Keills Chapel is a simple, rectangular chapel dedicated to St Cormac. It is one of few churches from the 1100s and 1200s surviving in Argyll. The chapel served as the parish church of Knapdale until the parish was split into two in 1734.
The church site contains almost 40 carved stones, ranging in date from the 8th to the 16th century. Pre-eminent among them is the 8th-century Keills Cross. This free-standing, ring-headed high cross, carved from blue slate, stands some 2m high. Only one face is decorated. Panels of spiral ornament, animals and key-interlace decorate the shaft. The centre of the cross-head has a raised, circular boss hollowed in the middle. The cross was most likely made by a craftsman from Iona, where three more fine high crosses can be seen.
The collection also includes fragments of another early Christian free-standing cross and four early Christian, cross-decorated grave-slabs. The remainder comprises late-medieval sculpture, mostly grave-slabs. These are generally long, tapering stones decorated with a variety of motifs, among them swords, targes (shields), crosses and craftsmen’s tools. The impressive collection of grave-slabs includes examples from all five ‘schools’ of sculptors working for West Highland patrons in the later Middle Ages (1300s—1500s). These sculptors worked in Knapdale as well as at Iona, Loch Awe, Kintyre and Loch Sween.References:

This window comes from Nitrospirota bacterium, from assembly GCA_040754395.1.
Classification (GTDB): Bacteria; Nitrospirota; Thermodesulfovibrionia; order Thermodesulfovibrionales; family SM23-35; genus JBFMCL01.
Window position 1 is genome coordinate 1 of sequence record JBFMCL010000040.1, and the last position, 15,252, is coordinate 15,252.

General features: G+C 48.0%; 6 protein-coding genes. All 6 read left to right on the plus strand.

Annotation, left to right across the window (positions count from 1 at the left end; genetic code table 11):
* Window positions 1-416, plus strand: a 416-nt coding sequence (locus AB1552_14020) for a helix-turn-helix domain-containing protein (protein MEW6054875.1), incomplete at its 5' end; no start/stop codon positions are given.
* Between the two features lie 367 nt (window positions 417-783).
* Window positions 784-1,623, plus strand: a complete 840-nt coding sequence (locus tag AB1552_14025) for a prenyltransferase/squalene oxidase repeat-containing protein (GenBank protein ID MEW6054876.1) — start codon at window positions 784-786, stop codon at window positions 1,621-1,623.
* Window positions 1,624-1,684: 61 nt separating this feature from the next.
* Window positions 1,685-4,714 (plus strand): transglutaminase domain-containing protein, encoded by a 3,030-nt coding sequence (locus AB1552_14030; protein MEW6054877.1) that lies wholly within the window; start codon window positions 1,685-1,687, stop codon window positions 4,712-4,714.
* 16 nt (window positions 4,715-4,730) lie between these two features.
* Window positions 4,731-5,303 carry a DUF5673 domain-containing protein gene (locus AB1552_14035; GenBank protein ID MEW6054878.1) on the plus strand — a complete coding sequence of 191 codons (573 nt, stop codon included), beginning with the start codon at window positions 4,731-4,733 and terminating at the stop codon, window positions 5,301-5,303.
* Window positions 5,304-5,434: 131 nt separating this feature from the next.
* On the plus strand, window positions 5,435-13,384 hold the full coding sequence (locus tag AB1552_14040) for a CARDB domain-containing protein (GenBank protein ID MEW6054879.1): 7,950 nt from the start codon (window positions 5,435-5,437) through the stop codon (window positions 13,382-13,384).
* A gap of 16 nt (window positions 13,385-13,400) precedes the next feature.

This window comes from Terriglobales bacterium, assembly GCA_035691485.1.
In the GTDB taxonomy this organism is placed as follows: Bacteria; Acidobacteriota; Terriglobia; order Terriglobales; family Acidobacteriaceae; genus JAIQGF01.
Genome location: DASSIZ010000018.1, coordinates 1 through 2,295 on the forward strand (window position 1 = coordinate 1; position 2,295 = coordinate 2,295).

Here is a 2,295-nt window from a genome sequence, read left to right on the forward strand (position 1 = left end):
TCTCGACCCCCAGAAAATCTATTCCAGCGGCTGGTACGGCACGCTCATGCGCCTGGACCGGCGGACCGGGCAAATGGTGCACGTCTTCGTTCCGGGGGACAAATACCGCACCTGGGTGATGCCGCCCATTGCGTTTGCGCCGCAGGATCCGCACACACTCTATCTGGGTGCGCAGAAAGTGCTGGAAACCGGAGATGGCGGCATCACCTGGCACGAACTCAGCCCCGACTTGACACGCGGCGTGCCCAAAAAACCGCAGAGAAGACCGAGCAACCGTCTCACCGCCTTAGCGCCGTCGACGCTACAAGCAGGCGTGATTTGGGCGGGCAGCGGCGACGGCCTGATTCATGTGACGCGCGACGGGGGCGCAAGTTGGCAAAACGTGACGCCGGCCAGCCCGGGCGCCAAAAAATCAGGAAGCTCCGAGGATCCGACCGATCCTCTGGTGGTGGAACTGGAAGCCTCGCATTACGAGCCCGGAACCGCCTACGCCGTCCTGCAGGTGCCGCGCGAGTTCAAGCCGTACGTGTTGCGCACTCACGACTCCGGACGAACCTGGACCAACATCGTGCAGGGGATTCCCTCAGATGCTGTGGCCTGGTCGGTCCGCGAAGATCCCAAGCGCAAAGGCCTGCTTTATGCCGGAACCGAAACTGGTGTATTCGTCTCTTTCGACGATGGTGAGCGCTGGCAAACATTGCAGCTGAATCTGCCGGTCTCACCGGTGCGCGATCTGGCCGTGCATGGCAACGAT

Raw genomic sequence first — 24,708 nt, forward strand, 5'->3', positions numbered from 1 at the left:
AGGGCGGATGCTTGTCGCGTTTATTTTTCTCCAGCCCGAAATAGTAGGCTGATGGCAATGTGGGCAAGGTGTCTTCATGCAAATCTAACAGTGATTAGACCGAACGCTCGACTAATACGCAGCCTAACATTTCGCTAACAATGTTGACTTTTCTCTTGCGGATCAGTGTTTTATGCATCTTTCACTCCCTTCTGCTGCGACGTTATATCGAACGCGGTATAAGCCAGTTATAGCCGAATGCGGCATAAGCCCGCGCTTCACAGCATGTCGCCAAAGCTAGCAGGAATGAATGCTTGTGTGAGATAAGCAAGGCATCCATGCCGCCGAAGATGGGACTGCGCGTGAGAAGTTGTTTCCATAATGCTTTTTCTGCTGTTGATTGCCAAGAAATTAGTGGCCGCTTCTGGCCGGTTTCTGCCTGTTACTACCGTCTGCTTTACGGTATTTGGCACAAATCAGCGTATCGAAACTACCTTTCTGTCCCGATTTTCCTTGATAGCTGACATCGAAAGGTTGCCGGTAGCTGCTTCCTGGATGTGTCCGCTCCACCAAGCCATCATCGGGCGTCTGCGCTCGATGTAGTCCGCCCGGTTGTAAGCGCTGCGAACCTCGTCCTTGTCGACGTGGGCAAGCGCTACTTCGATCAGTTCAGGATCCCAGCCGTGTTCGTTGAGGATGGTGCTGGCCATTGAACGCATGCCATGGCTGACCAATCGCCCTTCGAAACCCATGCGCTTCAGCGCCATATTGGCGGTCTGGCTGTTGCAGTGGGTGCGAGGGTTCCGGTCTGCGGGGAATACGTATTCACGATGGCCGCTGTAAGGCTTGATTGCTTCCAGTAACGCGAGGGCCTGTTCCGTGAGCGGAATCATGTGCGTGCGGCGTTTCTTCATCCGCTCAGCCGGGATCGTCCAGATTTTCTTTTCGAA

The Odeon of Herodes Atticus is a stone theatre structure located on the southwest slope of the Acropolis of Athens. It was built in 161 AD by the Athenian magnate Herodes Atticus in memory of his wife, Aspasia Annia Regilla. It was originally a steep-sloped theater with a three-story stone front wall and a wooden roof made of expensive cedar of Lebanon timber. It was used as a venue for music concerts with a capacity of 5,000. It lasted intact until it was destroyed and left in ruins by the Heruli in 267 AD.
The audience stands and the orchestra (stage) were restored using Pentelic marble in the 1950s. Since then it has been the main venue of the Athens Festival, which runs from May through October each year, featuring a variety of acclaimed Greek as well as International performances.